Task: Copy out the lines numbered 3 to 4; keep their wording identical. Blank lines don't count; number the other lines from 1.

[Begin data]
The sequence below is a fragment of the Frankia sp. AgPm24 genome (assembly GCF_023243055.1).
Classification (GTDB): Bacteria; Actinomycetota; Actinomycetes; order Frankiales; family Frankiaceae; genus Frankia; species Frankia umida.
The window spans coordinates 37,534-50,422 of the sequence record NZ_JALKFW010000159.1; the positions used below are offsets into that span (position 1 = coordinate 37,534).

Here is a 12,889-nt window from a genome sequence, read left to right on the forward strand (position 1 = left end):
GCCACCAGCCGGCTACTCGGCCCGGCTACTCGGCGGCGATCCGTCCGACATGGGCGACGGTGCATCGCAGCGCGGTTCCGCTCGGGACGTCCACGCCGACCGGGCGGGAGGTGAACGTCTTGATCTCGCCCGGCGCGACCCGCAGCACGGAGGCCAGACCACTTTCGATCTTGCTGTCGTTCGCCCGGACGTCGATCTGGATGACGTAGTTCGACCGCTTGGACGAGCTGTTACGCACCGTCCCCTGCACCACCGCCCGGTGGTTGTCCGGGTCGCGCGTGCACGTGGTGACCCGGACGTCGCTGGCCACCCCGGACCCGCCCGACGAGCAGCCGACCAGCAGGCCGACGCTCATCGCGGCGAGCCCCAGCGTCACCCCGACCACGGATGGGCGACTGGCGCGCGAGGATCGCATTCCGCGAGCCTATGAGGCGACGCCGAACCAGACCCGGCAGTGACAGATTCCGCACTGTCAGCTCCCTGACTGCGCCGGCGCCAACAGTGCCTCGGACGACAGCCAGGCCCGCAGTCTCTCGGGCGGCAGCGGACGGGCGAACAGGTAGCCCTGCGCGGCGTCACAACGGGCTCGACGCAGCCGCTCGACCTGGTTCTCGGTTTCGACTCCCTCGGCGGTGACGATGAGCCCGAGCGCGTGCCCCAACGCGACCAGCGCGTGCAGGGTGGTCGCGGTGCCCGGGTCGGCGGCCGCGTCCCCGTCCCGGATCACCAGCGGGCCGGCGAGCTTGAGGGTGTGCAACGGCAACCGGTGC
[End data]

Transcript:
The window spans coordinates 37,534-50,422 of the sequence record NZ_JALKFW010000159.1; the positions used below are offsets into that span (position 1 = coordinate 37,534).

Here is a 12,889-nt window from a genome sequence, read left to right on the forward strand (position 1 = left end):